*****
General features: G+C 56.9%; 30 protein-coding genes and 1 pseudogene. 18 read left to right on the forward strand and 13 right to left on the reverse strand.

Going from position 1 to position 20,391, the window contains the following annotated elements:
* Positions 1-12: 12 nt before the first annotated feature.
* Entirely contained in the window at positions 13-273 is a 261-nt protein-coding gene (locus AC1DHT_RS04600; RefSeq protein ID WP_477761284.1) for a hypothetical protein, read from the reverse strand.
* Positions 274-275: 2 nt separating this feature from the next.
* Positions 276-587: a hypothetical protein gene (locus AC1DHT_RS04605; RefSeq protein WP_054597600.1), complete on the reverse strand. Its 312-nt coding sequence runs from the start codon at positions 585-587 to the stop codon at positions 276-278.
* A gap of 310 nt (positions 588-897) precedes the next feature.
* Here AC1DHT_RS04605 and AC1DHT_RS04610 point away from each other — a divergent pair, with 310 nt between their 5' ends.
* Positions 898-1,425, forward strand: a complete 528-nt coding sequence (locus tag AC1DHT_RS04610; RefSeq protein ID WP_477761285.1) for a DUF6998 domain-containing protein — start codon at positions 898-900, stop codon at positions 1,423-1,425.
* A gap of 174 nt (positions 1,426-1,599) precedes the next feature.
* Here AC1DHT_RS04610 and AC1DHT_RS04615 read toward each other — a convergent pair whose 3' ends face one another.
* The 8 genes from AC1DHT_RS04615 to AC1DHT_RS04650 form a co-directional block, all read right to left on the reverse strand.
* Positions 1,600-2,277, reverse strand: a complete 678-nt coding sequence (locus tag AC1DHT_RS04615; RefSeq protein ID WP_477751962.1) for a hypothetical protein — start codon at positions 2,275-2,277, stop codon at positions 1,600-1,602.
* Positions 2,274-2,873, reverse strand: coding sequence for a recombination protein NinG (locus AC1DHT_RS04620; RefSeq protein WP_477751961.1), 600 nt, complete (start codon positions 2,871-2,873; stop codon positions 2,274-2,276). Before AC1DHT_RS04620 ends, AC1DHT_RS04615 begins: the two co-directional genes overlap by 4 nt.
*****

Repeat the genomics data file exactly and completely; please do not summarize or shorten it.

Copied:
General features: G+C 56.9%; 30 protein-coding genes and 1 pseudogene. 18 read left to right on the forward strand and 13 right to left on the reverse strand.

Going from position 1 to position 20,391, the window contains the following annotated elements:
* Positions 1-12: 12 nt before the first annotated feature.
* Entirely contained in the window at positions 13-273 is a 261-nt protein-coding gene (locus AC1DHT_RS04600; RefSeq protein ID WP_477761284.1) for a hypothetical protein, read from the reverse strand.
* Positions 274-275: 2 nt separating this feature from the next.
* Positions 276-587: a hypothetical protein gene (locus AC1DHT_RS04605; RefSeq protein WP_054597600.1), complete on the reverse strand. Its 312-nt coding sequence runs from the start codon at positions 585-587 to the stop codon at positions 276-278.
* A gap of 310 nt (positions 588-897) precedes the next feature.
* Here AC1DHT_RS04605 and AC1DHT_RS04610 point away from each other — a divergent pair, with 310 nt between their 5' ends.
* Positions 898-1,425, forward strand: a complete 528-nt coding sequence (locus tag AC1DHT_RS04610; RefSeq protein ID WP_477761285.1) for a DUF6998 domain-containing protein — start codon at positions 898-900, stop codon at positions 1,423-1,425.
* A gap of 174 nt (positions 1,426-1,599) precedes the next feature.
* Here AC1DHT_RS04610 and AC1DHT_RS04615 read toward each other — a convergent pair whose 3' ends face one another.
* The 8 genes from AC1DHT_RS04615 to AC1DHT_RS04650 form a co-directional block, all read right to left on the reverse strand.
* Positions 1,600-2,277, reverse strand: a complete 678-nt coding sequence (locus tag AC1DHT_RS04615; RefSeq protein ID WP_477751962.1) for a hypothetical protein — start codon at positions 2,275-2,277, stop codon at positions 1,600-1,602.
* Positions 2,274-2,873, reverse strand: coding sequence for a recombination protein NinG (locus AC1DHT_RS04620; RefSeq protein WP_477751961.1), 600 nt, complete (start codon positions 2,871-2,873; stop codon positions 2,274-2,276). Before AC1DHT_RS04620 ends, AC1DHT_RS04615 begins: the two co-directional genes overlap by 4 nt.